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Virginia Senate Rejects Gov. Youngkin’s Amendments To Skill Games Bill

Written By Katarina Vojvodic | Updated:
Virginia State Capitol Building With Moon

The future of skill games in Virginia convenience stores, restaurants and truck stops remains unclear.

The state Senate recently voted to reject Gov. Glenn Youngkin‘s sweeping changes and tougher rules on a proposal to regulate and tax skill game machines.

As announced, the General Assembly gathered on April 17 and voted 34-6 to reject the governor’s stricter amendments to the bill. The legislation, in its original form, is now back on Youngkin’s desk, waiting for his response.

Key takeaways:

  • Virginia’s skill game ban passed in 2020 but wasn’t carried out until July 2021 after lawmakers told the industry they have a one-year grace period due to the COVID-19 pandemic closures. The ban got postponed for almost two years as the skill game industry fought it in court. The Virginia Supreme Court reinstated the ban in late 2023.
  • Sen. Aaron Rouse sponsored the skill games legislation (SB 212), supporting Virginia small businesses. Most of these businesses depend on operating skill game machines, so their revenue remains critical.
  • Virginia’s SB 212 went through the House and Senate, but the governor sent a bill back to the General Assembly with amendments, which the Senate rejected.

What happens to Virginia skill games now?

There are two possible scenarios regarding the future of skill games in Virginia.

The governor could veto the bill, likely keeping skill machines illegal in the state, by a ban enacted under former Gov. Ralph Northam. Skills games resemble slot machines, and the question of whether the games require “skill” prompted the ban.

A compromise on the bill could also be negotiated during a special session planned for later this spring.

Rouse, the bill’s lead sponsor in the Senate, told the Virginia Mercury he stands with small businesses:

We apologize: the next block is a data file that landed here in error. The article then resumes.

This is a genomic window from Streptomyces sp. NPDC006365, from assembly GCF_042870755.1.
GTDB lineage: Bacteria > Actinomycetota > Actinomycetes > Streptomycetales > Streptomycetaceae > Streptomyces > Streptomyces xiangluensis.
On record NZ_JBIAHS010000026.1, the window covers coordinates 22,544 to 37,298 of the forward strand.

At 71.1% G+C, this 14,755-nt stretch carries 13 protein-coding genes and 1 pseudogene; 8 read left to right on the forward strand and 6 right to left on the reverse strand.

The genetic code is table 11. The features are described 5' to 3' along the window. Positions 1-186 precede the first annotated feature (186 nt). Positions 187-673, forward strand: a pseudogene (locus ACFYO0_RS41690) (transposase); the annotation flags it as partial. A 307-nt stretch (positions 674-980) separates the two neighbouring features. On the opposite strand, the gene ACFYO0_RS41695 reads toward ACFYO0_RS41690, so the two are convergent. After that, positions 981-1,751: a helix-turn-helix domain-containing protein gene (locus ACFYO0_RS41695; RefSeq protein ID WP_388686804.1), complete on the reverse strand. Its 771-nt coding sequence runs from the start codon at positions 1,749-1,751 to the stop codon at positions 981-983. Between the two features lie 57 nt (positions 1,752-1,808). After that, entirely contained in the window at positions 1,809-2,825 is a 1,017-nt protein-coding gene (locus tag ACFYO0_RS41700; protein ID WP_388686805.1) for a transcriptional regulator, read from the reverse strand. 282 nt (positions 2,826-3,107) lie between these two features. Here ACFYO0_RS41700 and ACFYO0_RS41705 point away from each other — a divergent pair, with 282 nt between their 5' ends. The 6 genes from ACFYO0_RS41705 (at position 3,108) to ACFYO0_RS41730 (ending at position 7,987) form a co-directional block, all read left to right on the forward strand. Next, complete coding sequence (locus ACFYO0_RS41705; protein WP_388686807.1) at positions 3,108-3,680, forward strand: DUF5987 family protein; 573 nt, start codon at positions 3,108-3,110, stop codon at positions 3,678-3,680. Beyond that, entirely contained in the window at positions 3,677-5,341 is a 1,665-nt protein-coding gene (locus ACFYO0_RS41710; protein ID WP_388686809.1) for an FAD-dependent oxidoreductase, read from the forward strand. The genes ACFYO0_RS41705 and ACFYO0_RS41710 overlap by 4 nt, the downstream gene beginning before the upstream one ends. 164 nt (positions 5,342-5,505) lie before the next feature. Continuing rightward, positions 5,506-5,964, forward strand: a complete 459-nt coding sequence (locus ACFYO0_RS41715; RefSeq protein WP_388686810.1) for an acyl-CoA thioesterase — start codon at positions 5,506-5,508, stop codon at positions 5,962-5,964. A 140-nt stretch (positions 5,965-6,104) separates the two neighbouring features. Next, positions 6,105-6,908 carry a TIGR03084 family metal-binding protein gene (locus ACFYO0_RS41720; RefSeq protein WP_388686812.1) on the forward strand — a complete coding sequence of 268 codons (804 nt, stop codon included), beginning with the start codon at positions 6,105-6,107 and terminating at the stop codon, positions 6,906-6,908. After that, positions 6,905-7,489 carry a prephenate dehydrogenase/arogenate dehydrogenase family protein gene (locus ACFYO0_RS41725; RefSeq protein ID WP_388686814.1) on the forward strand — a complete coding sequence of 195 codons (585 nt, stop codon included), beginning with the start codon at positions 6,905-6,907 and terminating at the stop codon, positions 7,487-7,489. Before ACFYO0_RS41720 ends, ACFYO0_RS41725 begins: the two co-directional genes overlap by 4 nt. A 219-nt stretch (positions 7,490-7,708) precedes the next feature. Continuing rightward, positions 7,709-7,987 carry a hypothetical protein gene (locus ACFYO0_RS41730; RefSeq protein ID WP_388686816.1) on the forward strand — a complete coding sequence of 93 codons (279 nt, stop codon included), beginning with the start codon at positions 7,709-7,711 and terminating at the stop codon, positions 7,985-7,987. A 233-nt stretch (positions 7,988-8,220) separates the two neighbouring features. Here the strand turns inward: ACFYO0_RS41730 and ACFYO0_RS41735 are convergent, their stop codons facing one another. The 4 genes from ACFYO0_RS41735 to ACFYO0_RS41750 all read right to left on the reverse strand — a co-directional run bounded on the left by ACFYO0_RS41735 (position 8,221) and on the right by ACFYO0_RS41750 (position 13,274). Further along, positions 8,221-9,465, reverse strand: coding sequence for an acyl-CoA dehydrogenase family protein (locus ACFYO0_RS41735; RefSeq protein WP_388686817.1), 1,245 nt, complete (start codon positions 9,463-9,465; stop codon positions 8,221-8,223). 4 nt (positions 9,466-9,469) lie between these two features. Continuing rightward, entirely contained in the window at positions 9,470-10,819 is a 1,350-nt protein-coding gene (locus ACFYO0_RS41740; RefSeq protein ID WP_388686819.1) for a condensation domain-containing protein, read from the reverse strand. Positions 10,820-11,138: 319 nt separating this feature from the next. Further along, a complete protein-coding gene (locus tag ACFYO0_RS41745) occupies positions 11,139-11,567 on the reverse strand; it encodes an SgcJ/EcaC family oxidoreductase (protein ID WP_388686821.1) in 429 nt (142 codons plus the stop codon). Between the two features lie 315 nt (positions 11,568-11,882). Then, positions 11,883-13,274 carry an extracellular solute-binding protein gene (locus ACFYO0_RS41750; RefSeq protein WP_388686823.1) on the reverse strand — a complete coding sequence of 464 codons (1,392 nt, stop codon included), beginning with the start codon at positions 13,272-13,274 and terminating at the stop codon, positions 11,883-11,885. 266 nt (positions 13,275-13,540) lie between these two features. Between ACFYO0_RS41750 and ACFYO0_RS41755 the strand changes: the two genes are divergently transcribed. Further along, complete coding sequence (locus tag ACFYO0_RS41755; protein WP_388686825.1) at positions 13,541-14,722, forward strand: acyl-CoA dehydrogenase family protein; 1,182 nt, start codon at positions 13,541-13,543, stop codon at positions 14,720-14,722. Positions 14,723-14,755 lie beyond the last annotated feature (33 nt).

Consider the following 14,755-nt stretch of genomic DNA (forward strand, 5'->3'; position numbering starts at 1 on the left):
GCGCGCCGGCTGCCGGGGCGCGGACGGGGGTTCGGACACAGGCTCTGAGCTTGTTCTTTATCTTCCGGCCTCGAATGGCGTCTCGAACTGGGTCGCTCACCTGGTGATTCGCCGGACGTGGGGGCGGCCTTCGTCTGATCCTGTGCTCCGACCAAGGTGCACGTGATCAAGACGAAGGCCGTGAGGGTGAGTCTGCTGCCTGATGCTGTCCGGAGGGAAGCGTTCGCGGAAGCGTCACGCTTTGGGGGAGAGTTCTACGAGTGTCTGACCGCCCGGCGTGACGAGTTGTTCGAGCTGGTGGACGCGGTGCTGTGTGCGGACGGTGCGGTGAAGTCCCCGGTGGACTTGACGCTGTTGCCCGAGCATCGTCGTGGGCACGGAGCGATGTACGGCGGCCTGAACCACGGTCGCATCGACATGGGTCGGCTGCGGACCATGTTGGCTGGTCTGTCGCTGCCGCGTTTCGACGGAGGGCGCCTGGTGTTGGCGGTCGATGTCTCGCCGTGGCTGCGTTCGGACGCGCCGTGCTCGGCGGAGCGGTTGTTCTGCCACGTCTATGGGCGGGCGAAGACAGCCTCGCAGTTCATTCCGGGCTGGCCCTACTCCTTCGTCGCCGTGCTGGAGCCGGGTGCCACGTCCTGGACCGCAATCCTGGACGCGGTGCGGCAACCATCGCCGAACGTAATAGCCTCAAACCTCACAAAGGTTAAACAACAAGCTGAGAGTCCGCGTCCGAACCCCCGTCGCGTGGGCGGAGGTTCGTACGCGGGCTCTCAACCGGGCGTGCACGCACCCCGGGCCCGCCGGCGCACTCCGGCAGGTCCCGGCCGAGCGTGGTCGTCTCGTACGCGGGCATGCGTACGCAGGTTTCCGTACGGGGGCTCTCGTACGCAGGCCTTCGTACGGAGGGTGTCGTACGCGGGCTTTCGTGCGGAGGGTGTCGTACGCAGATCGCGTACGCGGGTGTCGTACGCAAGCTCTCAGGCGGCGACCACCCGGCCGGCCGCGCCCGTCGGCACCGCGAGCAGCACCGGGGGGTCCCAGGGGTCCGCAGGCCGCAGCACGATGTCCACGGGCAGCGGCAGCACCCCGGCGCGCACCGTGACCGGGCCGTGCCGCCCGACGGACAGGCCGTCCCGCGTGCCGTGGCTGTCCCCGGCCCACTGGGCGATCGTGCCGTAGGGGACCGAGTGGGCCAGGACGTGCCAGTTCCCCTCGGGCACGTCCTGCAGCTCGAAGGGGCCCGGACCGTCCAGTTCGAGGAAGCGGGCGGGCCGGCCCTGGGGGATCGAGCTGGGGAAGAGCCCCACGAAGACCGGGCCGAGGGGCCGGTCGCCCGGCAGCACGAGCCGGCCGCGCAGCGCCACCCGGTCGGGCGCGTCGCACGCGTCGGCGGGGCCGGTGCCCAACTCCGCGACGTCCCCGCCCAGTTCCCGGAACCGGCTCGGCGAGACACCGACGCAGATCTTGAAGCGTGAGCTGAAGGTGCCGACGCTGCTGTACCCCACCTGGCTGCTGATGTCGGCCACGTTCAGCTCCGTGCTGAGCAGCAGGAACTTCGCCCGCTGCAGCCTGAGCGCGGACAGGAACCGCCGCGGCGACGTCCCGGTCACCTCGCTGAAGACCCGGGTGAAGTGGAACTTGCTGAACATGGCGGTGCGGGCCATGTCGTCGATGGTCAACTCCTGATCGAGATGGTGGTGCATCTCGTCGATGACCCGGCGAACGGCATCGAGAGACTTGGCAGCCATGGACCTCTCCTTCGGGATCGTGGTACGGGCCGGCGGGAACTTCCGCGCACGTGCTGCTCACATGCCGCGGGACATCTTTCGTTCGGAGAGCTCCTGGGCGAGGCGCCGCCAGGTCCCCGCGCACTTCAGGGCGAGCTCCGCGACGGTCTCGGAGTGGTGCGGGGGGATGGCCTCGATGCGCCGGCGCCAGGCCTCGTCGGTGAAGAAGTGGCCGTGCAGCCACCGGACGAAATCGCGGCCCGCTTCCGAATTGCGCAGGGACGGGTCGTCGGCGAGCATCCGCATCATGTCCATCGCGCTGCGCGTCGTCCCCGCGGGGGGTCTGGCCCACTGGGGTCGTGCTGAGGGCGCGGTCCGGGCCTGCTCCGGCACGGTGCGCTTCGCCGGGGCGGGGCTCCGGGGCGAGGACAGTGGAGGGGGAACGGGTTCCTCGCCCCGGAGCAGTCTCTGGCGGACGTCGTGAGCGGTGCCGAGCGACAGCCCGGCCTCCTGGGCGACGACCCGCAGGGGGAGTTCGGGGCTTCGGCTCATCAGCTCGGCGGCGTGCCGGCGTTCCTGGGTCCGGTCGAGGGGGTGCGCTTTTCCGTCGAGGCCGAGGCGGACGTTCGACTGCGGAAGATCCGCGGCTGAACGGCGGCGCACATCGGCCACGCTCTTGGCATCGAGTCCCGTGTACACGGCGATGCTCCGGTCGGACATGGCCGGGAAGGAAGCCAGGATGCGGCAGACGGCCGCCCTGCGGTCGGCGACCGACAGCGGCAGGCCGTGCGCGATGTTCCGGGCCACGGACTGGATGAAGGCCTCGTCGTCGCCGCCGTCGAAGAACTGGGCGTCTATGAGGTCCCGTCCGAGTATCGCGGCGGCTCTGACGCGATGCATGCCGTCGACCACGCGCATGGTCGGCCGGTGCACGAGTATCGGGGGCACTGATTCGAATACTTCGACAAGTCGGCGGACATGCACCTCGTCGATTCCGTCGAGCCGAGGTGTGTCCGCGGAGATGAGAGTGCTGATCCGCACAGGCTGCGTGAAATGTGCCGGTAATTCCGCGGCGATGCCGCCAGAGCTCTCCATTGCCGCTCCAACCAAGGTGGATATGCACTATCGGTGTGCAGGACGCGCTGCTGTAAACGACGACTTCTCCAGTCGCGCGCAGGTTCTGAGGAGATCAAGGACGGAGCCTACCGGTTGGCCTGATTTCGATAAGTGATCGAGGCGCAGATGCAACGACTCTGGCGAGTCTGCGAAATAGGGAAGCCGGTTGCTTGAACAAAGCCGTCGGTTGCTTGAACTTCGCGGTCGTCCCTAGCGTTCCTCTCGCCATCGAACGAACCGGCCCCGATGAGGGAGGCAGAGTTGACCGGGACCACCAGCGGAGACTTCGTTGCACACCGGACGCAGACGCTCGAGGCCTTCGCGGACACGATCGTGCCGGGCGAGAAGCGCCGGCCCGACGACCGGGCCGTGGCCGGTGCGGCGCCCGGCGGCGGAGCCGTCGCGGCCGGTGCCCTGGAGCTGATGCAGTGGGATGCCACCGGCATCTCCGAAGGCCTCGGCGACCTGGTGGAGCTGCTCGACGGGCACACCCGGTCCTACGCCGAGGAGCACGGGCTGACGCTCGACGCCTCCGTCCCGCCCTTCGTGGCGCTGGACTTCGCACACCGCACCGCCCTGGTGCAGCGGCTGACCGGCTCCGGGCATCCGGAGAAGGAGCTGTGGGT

“I recognize that this bill faces an uncertain future if it goes back to the governor’s desk. But … I stand with small businesses in every corner of our commonwealth urging the governor to do right by small businesses and sign this bill.”

According to Youngkin’s modifications, skill games cannot legally operate within a 35-mile boundary around existing gambling venues. And state law prohibits them within 2,500 feet of schools or churches. Youngkin’s proposed changes also include raising the small business tax rate from 25% to 35%. The tax proceeds would support the PreK-12 Priority Fund.

Convenience stores, restaurants and truck stops, which were very much impacted by the pandemic, say they have relied on income from skill games for their stores to stay operational. They now fear that, if established, tougher measures could lead to closures of their stores.

Online casinos in Virginia are not available, but physical casinos are in Bristol, Danville and Portsmouth. VA residents and visitors can place bets on live horse races and try slots-like betting in historical horse race wagering locations.

Virginia governor’s amendments caused protests at hundreds of state convenience stores

Hundreds of convenience stores protested Youngkin’s amendments last week, refusing to sell Lottery tickets on Monday and closing stores during their busiest hours on Tuesday.

The Virginia Merchants and Amusement Coalition participated in a two-day strike, hoping to urge Youngkin and the General Assembly members to reverse the amendments to Virginia’s SB 212.

As Virginia Mercury reported, nearly 500 businesses stopped issuing Virginia Lottery tickets on April 15. The protests also continued on April 16.

The small businesses participating in the protests hoped to demonstrate the economic impact their closures could have on the lottery and the tax revenue they produce.

Photo by PlayUSA
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Katarina Vojvodic

Katarina Vojvodic is a lead writer for PlayUSA who lives in Toronto. Vojvodic provides coverage of the US gambling industry with a focus on US online casinos. Previously, she covered Ontario’s online gambling industry for PlayCanada.com. Vojvodic holds a master’s degree in journalism from the University of Belgrade. Outside working hours, she can be found near the water with her husband and their two kids.

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